Underground mining can take various forms. Traditionally, operators used a room-and-pillar method whereby large pillars of coal were left in place to hold up the roof and protect the miners. In retreat mining, operators return to the mine after it was otherwise completed to extract the coal pillars and allow the roof to subside (surface collapse or depression caused by underground excavations) while retreating toward the coal portals. In recent years, the majority of underground mines have moved to a process called longwall mining, which uses powerful coal extraction machinery and hydraulic lifts to remove the entire coal seam during the initial mining operation. A cutting machine shaves coal from the face of the seam while hydraulic lifts support the roof near the working face. When the hydraulic lifts move forward, the unsupported overburden collapses behind it, causing the ground surface to subside. This collapsing of the surface above the mine is called planned subsidence. Because of the nature of the machinery that is used, longwall mining is only practical where the coal seam is of relatively uniform thickness. For more information on the effects of subsidence, see Process Essentials: Environmental Effects.

Impact of Mining Roads 

mtrfacts1.jpgMining roads cause additional land disturbance outside the actual mining area and the dust and particles from roads are a significant source of air pollution. SMCRA contains standards for construction and maintenance of mining roads. All roads must be located on benches, ridges, or other available flat land or stable slopes — and away from the valley bottom wherever possible. No roads may be located in stream beds without the express approval of the regulatory authority. The design and construction of any road used to haul coal or spoil must be certified by a registered professional engineer (PE). Finally, all roads must be properly drained to protect against erosion.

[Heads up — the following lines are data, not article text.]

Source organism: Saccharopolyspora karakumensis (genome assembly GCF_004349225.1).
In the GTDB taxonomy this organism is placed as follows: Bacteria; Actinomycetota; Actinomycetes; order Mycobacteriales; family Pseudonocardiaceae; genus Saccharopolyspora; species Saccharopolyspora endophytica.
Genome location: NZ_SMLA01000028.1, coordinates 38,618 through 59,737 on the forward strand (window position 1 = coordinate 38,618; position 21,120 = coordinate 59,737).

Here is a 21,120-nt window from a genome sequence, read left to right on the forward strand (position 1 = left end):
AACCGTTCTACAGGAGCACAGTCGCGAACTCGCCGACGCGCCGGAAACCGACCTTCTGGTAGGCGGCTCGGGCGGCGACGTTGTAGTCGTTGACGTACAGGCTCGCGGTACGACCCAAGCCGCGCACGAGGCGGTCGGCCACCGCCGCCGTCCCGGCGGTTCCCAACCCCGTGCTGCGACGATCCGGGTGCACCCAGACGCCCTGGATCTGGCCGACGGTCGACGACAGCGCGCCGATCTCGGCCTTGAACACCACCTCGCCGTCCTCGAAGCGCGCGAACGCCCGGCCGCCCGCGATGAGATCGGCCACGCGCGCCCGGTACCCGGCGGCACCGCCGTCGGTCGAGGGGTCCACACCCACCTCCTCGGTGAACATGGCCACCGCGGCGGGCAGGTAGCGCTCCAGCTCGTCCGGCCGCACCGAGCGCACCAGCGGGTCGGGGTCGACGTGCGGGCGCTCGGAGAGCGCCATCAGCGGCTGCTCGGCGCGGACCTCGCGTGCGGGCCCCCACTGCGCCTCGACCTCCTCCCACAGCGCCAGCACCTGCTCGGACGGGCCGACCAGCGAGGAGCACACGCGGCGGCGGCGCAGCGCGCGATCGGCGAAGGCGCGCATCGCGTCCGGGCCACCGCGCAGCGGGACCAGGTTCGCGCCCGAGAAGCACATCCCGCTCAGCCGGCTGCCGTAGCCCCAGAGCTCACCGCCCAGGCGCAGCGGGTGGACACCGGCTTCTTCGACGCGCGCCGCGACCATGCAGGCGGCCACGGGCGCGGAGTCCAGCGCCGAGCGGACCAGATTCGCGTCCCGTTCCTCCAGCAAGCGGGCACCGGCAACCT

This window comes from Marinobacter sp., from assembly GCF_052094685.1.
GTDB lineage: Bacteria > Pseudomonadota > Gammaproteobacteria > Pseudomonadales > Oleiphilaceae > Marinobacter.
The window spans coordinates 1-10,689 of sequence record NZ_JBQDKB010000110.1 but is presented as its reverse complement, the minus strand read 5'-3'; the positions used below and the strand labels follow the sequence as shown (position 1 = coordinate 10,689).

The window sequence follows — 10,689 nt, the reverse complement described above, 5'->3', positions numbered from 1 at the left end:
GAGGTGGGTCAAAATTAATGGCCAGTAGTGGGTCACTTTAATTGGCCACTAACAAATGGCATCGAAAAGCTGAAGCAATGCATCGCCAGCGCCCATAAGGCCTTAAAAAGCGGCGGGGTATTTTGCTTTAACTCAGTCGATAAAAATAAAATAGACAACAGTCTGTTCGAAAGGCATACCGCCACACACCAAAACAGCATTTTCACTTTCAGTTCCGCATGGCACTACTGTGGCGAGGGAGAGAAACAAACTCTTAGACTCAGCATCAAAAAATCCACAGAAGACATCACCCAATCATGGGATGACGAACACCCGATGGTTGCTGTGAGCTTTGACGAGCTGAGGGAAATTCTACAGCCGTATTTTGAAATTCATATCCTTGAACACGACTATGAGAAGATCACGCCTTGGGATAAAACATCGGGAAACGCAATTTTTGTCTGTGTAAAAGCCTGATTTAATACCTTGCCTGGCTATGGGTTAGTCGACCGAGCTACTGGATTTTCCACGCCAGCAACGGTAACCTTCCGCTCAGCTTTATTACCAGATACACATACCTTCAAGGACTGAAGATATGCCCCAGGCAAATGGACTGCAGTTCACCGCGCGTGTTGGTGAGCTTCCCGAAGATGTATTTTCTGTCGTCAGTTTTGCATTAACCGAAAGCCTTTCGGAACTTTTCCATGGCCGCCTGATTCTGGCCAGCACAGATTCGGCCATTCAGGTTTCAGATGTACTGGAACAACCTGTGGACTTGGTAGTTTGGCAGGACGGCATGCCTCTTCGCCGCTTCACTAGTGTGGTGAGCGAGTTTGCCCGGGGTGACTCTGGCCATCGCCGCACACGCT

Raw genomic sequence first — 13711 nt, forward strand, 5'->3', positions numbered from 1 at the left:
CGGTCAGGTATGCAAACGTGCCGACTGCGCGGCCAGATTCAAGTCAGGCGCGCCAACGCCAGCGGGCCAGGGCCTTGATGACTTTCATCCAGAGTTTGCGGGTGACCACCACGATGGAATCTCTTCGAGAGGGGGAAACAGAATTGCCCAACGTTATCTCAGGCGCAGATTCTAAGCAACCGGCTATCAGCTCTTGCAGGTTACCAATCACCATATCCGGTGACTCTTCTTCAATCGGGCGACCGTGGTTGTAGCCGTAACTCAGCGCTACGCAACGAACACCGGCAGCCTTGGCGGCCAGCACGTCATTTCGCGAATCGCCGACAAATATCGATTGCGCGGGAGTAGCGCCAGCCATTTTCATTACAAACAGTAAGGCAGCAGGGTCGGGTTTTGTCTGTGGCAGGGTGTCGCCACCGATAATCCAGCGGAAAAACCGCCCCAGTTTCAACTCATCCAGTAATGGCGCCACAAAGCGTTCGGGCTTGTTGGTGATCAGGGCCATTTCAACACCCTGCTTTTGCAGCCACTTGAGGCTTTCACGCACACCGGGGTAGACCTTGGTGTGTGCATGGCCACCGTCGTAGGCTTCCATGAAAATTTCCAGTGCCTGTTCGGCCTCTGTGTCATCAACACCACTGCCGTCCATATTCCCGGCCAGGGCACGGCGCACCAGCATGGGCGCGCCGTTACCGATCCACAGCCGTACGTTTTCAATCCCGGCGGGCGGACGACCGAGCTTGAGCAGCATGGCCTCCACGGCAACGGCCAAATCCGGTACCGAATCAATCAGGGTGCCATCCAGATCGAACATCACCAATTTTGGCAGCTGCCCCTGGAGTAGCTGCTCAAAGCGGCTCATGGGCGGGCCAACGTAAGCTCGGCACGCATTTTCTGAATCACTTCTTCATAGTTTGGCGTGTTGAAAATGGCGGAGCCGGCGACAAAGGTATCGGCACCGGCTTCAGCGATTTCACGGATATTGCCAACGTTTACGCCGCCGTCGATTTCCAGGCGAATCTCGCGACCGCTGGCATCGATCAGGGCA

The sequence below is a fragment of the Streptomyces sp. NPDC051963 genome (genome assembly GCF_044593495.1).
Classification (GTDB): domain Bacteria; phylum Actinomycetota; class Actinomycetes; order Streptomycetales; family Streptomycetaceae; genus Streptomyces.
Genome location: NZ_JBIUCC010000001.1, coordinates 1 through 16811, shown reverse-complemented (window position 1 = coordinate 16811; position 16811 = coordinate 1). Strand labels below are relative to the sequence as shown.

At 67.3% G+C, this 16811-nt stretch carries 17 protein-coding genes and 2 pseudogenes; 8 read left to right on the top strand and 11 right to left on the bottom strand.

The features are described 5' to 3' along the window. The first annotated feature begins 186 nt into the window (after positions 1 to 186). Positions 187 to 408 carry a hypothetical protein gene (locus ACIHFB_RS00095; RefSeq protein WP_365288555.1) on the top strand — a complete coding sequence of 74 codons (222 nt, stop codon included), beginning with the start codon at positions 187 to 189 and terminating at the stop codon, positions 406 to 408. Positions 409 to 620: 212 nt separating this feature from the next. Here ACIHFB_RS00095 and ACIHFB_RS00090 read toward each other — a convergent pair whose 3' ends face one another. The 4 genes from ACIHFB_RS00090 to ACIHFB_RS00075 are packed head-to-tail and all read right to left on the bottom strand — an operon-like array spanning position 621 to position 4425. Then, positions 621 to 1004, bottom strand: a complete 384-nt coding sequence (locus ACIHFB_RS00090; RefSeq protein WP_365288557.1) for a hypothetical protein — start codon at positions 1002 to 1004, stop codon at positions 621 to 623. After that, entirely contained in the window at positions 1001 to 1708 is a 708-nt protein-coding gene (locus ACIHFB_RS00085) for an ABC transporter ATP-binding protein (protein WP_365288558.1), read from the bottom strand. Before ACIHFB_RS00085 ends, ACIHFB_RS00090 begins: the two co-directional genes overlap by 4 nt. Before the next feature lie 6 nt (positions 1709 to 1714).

SMCRA requires that all operators obtain a valid permit in order to mine. To obtain a permit, an operator must show an ability to successfully reclaim the land in compliance with the standards of SMCRA and must provide a bond in case reclamation fails to comply with such standards. SMCRA flatly prohibits mining on lands where reclamation under the Act's standards is not technologically or economically possible. Proper compliance with SMCRA’s reclamation requirements can help minimize the environmental harm associated with strip mining.

Reclamation generally proceeds in three phases, which correspond to the three phases of bond release: (1) backfilling and grading; (2) revegetation; and (3) full reclamation under the standards of SMCRA. More detailed descriptions of reclamation and other requirements of bond release are available in Chapters 6 and 7 of the Strip Mining Handbook. In addition, the checklist at Appendix D was designed to guide citizens through the review of a bond release application.

(1) Backfilling and Grading

After the coal seams have been removed, SMCRA requires the operator to put the spoil material back in place and grade the area to its approximate original contour (AOC), with all highwalls, spoil piles and depres sions eliminated. Backfilling and grading (as well as other reclamation activities such as topsoil replacement and revegetation) generally must take place as soon as is practicable after mining. This usually means that where mining occurs in adjacent pits, an operator should remove the coal from the first pit before opening the next pit in order to use the overburden from the second pit to backfill the first pit. All final grading must be done in a manner that minimizes erosion. Once an area has been graded, it must be covered with topsoil that was removed and stored in the initial phase of mining (or the approved, most suitable soil). This soil must be spread in a uniform thickness and adequately protected from wind and water erosion.